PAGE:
Save the donkey!

Discussion in 'Homesteading Questions' started by primroselane, Jun 19, 2005.

  1. primroselane

    primroselane Well-Known Member

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    Donkeys used to be everywhere in Italy. Big black ones roamed Italy's heel. There were white ones on the little island of Asinara and gray ones with brown rings on their legs and a brown cross on their backs in Tuscany, where the princess lived. On Sardinia, they grew to be just two feet tall.

    At death, medieval peasants were buried with their deceased donkeys, in a nod to the beasts' value. St. Francis, the patron saint of Italy -- and animals -- rode one. Priests blessed them. Renaissance painters put them in their frescoes.

    Then came the combustion engine. Carts and plows were replaced by trucks and tractors. Donkeys were sold for meat. The princess missed them.

    So she and like-minded Italians are now trying to revive the donkey through methods used to preserve many things to which Italians are attached: identifying a niche market, creating a tourist attraction and, above all, going to the government and European Union for money.

    Donkeys, a symbol of Italy's impoverished past, might not seem as important as, say, Venice or family farming, both under threat -- unless you see something profoundly Italian in them, as Princess Nicoletta d'Ardia Caracciolo does.

    "Italy isn't Italy without donkeys," she said, gazing lovingly at the herd of 17 she keeps on land near Magliano, a hilltop town in far western Tuscany. "Italy without donkeys is like Italy without churches."

    In Sardinia, where the donkey population shrank from about 20,000 in the 1940s to a few score by 2000, researchers are keeping breeds of both the Sardinian ass and the Asinara donkey in a national park on Asinara island, once the site of an Alcatraz-style prison.

    In late May, the Tuscan town of Grosseto hosted National Donkey Day to show off the local Miccio Amiatino, the breed raised by Princess Caracciolo, as well as other stock from all over Italy. The town became a virtual time machine, filled with carts and little boys leading braying animals on rope halters.

    Donkey owners hawked donkey milk, which they touted as a substitute dairy product for people allergic to cow's milk. Ugo Corrieri, who heads the psychiatric department at Grosseto hospital, explained the possibilities of "onotherapy," the use of donkeys to improve the motor skills of disabled children and help children and teenagers who have difficulty relating to their surroundings. imilar programs employ horses for the same purpose.

    Maria Patrizia Latini, who keeps five donkeys for the use of both tourists and disabled children, said she was trying to persuade investors to explore the legendary cosmetic properties of ass's milk. The historical testimony is convincing: Cleopatra, Nero's wife Poppea and the Austrian Empress Sissi all soaked in baths of donkey milk.

    http://www.washingtonpost.com/wp-dy.../AR2005061800939.html?referrer=emailarticlepg
     
  2. bergere

    bergere Just living Life

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    That is wonderful, and Thank you for sharing that bit of information I enjoyed it!!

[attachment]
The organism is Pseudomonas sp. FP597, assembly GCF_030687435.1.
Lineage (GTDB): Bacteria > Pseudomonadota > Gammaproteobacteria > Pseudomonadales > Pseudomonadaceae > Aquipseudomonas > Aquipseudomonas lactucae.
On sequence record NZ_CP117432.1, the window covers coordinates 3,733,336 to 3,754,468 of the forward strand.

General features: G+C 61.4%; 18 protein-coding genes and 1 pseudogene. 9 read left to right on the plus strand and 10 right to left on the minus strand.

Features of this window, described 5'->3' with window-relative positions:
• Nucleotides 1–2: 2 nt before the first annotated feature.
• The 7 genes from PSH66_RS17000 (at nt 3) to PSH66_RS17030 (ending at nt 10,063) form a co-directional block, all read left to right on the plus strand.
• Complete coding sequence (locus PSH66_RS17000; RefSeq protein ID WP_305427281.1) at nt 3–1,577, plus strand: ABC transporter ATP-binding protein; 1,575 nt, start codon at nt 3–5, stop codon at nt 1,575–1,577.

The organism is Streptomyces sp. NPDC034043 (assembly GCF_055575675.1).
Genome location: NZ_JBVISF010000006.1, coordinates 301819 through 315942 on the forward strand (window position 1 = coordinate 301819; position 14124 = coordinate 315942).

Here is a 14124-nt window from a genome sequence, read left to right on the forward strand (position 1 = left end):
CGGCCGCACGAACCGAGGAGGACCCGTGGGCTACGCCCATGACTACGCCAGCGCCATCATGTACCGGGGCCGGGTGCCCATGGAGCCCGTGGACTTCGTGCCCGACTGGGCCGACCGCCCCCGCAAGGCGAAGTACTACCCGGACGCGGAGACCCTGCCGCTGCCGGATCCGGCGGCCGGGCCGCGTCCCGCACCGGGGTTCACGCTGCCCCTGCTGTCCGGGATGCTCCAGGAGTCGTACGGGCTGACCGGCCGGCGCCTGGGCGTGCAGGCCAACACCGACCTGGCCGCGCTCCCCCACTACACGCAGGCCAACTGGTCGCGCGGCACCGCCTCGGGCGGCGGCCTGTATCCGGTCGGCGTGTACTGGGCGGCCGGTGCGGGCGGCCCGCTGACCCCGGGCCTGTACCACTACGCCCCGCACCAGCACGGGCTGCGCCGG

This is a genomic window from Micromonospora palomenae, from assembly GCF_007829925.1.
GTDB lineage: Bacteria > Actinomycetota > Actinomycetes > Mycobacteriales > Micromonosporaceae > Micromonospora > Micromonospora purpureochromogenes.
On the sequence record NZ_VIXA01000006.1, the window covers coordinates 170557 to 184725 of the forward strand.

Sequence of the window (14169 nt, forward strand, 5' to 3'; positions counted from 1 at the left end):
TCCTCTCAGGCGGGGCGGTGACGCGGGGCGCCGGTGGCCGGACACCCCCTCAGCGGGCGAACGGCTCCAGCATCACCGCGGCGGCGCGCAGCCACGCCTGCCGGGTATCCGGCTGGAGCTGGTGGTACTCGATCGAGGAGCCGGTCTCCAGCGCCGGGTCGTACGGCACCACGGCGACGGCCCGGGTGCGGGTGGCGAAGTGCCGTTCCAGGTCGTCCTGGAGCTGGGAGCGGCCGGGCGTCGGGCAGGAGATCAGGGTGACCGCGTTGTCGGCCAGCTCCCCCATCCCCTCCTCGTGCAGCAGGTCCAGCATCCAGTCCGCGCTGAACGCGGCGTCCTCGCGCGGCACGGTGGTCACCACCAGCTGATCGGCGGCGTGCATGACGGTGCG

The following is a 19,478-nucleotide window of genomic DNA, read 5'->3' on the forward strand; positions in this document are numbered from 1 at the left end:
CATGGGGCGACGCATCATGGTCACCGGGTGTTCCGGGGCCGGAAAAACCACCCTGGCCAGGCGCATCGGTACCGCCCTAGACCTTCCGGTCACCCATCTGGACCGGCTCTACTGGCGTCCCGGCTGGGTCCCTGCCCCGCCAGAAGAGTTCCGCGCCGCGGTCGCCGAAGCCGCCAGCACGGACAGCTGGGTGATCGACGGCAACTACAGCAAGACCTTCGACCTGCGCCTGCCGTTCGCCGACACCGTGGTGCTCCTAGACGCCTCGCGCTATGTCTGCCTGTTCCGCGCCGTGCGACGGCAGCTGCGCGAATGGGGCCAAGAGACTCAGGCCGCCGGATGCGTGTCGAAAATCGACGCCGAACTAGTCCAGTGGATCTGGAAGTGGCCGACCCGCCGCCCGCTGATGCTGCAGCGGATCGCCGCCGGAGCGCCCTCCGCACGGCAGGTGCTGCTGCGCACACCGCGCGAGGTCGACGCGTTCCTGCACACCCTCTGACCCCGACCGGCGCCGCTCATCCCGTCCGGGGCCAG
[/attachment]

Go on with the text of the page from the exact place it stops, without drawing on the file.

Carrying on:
3. JoyKelley

    JoyKelley Well-Known Member

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    I learned to ride horses on a bunch of Donkeys at church camp when I was 9. Now for the last year plus I have been enjoying my first donkey, a standard jennett , Fiona, age 2 next month. I wonder how anyone can get by in life without a friend like her. For example this weekend we worked out side alot. All the others, goats, horse and mule would say hi and then go about their business. Not Fiona. If i am outside she is with me, mostly. She likes to walk with her head under my arm . When we carried lumber , she "helped". When I hammer I have to be careful cause she's helping, When we used a chain saw we had to **** her away or she would help. When we used the rental track hoe, first day she had to protect me from the monster, by the second day she had to help with that too and I had to stay right with her to keep her from getting hurt. When I drive up she calls to me, when I come outside she calls to me, If I sleep to late , the others ask her to call to me to bring breakfast.

    A few months ago we redesigned/reconfigured her stall.
    She was not happy with the changes. I was sitting on my knees and she walked beside me and needing to express her displeasure she kicked me in the back. but the funny thing is that she didn't kick me, she gave me the barest of brushing taps. Just letting me know that she didn't like this but wouldn't want to hurt me. I was surprised to say the least at my own trusting stupidity. I could have been pounded but am thankful that she restrained herself . We are learning to get along she and I , I respect her intelligence and unique donkey realities, and she respects my fragilness and authority.

    I can't begin to describe how I have fallen in love with the silly little girl. I posted this before but last Christmas the grand kids were here, and I would let the littest ones sit on her and I would hold them. She was patient and allowed it but after the 2nd day I was squatted on the ground resting and she came and sat her bottom on my shoulders. She did it because obviously it was the thing to do, we sat on her , she sits on us.

    Don't you just hate when your heart is full and you really can't describe it , thats how it is with Fiona.
     
  4. Jan Doling

    Jan Doling Well-Known Member

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    In the nearby village of Geneva, there are miniature donkeys. Friday the owners found one dead in her stall...she had been assassinated (shot). I am guessing the noise irritated a neighbor. I just think they are the most adorable critters (but then Eyeore was always my favorite character).